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Can the Framingham General Cardiovascular Risk Score Accurately Predict Cognitive Decline?

Maggie L. Shaw
By 2030, the World Health Organization estimates that 82 million individuals worldwide will be affected by dementia, up from 50 million in 2017 and a 64% increase in prevalence in just 13 years. It is well established that cardiovascular health and cognitive decline are interrelated.
Dementia is a progressive disease in that changes to the brain’s structure and chemistry are irreversible.1 By 2030, the World Health Organization estimates that 82 million individuals worldwide will be afflicted, up from 50 million in 2017 and a 64% increase in prevalence in just 13 years.2

Adverse cardiovascular health is a well-established risk factor for greater cognitive decline, particularly dementia. However, with there being no effective treatments for the latter,2,3 an international team of researchers believe that modifying risks detrimental to cardiovascular health may be the answer. Their results were published today in Journal of the American College of Cardiology.

"In the absence of effective treatments for dementia, we need to monitor and control cardiovascular risk burden as a way to maintain patient's cognitive health as they age," stated Weili Xu, PhD, Department of Epidemiology and Biostatistics, School of Public Health, Tianjin Medical University, China, one of the study's authors. "Given the progressive increase in the number of dementia cases worldwide, our findings have both clinical and public health relevance."

Therefore, using the Framingham General Cardiovascular Risk Score (FGCRS), the researchers sought to determine if it had potential as an indicator of cognitive decline in a patient population without a current diagnosis of dementia. This score was based on age, sex, smoking status, systolic blood pressure, and medication use for hypertension, among other criteria. The higher the score, the greater the risk.

Their community-based prospective tudy population comprised 1588 patients from the Rush Memory and Aging Project who were followed for 21 years (average, 6 years) and had a mean (SD) age of 79.5 (7.5) years. Of this group, 378 underwent MRI for brain matter composition, either at study entry or any of the follow-up visits.

FGCRS was measured at study entry (this was the baseline score used for the study), and heart disease risk was divided into 3 categories: low, middle, and high. Nineteen tests were used to measure the following 5 categories of cognitive function each year of the follow-up2:
  1. Episodic memory: memory of everyday events
  2. Semantic memory: long-term memory
  3. Working memory: short-term memory
  4. Visuospatial ability: ability to identify visual and spatial relationships among objects
  5. Perceptual speed (ability to accurately and completely compare letters, numbers, objects, pictures, or patterns)


The authors discovered that, overall, those in the highest-risk FGCRS category—meaning there were more cardiovascular disease risks—had faster cognitive decline in the areas of episodic memory, working memory, and perceptual speed, speed, compared with the lowest-risk group, as shown by the following2:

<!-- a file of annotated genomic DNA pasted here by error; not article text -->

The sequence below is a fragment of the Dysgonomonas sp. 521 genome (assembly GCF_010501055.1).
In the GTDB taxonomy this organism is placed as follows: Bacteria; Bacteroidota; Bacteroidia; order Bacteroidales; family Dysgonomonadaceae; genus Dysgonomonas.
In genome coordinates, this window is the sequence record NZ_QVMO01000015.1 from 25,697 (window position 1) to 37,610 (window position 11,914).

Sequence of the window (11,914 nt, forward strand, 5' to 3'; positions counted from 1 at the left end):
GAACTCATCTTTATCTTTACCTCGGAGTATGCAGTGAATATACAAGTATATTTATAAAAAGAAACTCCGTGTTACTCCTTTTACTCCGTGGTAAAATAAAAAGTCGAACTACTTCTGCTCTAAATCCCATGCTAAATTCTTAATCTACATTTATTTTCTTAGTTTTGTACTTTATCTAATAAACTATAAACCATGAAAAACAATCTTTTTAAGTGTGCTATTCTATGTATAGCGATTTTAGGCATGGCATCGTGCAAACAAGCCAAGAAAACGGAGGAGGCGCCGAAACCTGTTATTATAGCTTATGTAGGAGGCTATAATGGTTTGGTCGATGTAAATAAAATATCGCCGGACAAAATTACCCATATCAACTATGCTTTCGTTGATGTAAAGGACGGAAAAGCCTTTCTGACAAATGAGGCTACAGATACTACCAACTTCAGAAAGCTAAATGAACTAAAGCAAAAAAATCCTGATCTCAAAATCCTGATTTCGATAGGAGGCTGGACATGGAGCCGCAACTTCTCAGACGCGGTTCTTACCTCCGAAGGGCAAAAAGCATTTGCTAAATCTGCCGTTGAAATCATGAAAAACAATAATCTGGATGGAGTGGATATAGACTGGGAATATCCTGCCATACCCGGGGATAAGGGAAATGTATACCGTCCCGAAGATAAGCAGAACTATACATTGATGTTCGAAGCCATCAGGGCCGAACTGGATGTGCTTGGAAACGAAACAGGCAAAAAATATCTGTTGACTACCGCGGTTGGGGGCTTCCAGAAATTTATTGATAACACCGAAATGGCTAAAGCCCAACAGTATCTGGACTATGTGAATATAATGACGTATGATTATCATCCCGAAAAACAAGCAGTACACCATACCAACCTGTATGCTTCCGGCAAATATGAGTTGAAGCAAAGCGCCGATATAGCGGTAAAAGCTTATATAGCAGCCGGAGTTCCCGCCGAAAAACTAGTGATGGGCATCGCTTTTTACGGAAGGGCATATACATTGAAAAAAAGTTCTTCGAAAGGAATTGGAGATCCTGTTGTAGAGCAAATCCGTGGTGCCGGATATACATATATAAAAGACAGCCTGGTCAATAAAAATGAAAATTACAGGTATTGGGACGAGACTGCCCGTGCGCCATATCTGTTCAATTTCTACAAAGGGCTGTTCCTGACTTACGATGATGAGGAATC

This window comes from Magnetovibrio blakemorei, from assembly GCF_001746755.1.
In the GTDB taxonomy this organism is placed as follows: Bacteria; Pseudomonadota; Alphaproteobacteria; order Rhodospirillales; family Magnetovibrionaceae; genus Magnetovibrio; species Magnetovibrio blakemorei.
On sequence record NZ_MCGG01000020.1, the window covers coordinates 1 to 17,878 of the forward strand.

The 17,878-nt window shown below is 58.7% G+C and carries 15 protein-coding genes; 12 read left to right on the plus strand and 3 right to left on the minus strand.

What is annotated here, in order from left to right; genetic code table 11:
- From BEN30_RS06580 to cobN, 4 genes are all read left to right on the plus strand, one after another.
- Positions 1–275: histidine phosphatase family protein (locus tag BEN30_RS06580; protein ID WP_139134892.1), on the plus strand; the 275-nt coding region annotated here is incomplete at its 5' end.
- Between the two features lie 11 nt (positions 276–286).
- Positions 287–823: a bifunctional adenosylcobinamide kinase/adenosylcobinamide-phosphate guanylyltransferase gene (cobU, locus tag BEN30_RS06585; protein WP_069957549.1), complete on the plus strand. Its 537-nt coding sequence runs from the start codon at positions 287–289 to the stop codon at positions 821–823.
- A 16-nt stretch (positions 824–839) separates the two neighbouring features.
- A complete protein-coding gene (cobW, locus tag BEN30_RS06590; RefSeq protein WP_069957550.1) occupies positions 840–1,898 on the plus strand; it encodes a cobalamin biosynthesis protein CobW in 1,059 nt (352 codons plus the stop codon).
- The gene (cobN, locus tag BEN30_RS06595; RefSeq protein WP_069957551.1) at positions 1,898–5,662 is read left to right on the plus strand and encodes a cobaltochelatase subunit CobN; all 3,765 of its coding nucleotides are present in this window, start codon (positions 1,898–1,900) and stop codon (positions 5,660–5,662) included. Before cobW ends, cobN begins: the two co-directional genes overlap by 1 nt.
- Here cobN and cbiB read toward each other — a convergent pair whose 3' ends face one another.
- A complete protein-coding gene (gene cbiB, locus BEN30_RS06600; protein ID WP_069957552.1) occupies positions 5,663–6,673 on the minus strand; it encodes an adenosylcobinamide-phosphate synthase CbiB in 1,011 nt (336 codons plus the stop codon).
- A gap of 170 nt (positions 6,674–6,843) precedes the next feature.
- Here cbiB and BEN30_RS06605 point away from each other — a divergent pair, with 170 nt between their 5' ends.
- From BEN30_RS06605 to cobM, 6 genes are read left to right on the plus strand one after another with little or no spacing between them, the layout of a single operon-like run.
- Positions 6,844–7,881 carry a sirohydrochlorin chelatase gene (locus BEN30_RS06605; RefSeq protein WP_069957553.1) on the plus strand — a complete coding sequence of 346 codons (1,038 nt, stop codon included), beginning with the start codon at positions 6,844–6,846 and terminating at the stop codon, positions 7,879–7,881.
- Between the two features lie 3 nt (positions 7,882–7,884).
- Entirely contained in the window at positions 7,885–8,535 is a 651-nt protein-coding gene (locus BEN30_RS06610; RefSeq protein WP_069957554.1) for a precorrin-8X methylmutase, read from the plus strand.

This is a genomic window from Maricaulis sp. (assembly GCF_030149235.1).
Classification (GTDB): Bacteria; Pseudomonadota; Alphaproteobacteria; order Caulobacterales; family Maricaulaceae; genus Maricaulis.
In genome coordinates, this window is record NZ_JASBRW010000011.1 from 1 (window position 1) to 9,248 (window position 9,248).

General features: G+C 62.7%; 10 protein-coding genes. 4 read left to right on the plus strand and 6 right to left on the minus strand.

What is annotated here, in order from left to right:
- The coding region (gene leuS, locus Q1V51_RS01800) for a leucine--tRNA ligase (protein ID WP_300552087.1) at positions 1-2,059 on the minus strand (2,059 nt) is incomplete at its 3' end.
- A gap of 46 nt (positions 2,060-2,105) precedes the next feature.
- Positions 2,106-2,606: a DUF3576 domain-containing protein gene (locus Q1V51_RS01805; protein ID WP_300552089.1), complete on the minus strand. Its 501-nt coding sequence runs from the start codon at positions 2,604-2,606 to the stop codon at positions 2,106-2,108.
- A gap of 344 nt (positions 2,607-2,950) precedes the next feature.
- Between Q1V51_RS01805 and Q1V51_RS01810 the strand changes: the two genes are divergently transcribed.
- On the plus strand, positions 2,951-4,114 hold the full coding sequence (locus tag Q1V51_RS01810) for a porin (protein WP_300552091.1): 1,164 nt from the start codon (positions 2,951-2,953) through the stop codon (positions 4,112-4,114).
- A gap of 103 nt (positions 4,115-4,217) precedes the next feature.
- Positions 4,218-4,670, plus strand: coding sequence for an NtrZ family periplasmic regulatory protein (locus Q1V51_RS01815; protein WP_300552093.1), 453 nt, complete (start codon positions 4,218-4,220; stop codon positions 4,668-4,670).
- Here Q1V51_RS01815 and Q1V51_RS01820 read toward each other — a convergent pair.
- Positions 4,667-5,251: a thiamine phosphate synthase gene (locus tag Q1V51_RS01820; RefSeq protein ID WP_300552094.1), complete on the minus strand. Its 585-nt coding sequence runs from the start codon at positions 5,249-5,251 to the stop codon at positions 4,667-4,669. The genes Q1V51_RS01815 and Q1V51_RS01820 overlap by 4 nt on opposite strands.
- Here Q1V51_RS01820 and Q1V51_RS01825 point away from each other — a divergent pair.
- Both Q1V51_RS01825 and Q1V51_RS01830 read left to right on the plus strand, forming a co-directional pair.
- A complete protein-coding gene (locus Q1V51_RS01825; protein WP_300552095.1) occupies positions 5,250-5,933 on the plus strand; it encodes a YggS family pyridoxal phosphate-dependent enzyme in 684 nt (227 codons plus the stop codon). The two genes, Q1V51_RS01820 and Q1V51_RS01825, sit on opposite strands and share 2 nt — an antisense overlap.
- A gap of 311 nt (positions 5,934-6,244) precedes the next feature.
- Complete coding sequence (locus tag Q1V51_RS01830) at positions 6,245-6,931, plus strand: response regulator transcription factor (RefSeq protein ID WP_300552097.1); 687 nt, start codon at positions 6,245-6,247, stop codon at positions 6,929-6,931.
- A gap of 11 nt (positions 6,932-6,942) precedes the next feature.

• Global cognition: β = –0.019 (95% CI, –0.035 to –0.003)
  • Episodic memory: β = –0.023 (95% CI, –0.041 to –0.004)
  • Working Memory: β = –0.021 (95% CI, –0.035 to –0.007)
  • Perceptual speed: β = –0.027 (95% CI, –0.042 to –0.011)


In addition, among the patients who underwent a brain MRI, higher FGCRS was related to decreases in the size of the brain’s hippocampus region and cortical gray matter, as well as total brain volume, and there was a noticeable increase in white matter hyperintensities (WMH), or lesions, on the brain. Of these findings, “decreased hippocampal and gray matter are typical markers of Alzheimer dementia-related neurodegeneration,” noted the study investigators, while WMH indicate decreased functionality in a certain area. These numbers were reported as follows2:
  • Smaller hippocampus volume: β = –0.021 (95% CI, –0.042 to –0.000)
  • Less gray matter: β = –1.569 (95% CI, –2.757 to –0.382)
  • Total brain volume: β = –1.588 (95% CI, –2.832 to –0.344)
  • More white matter hyperintensities: β = –0.035 (95% CI, 0.001-0.069)


“Higher cardiovascular risk burden assessed by FGCRS accelerates cognitive decline in episodic memory, working memory, and perceptual speed. Moreover, higher cardiovascular risk burden is associated with markers of neurodegeneration and vascular lesions in the brain,” the authors concluded. “Our findings highlight the need to monitor and control cardiovascular burden to maintain cognitive health in late life.”

Going forward, an accompanying editorial to the main study suggests the results could assist cardiovascular physicians in educating their patients on cognitive risk factors.3

References

1. How dementia progresses. Alzheimer’s Society. Accessed May 18, 2020. https://www.alzheimers.org.uk/about-dementia/symptoms-and-diagnosis/how-dementia-progresses

2. Song R, Xu H, Dintica CS, et al. Associations between cardiovascular risk, structural brain changes, and cognitive decline. J Am Coll Cardiol. 2020;75(20):2525-2534. doi: 10.1016/j.jacc.2020.03.053

3. Iadecola C, Parikh NS. Framingham General Cardiovascular Risk Score and cognitive impairment: the power of foresight. J Am Coll Cardiol. 2020;75(20):2535-2537. doi: 10.1016/j.jacc.2020.03.061

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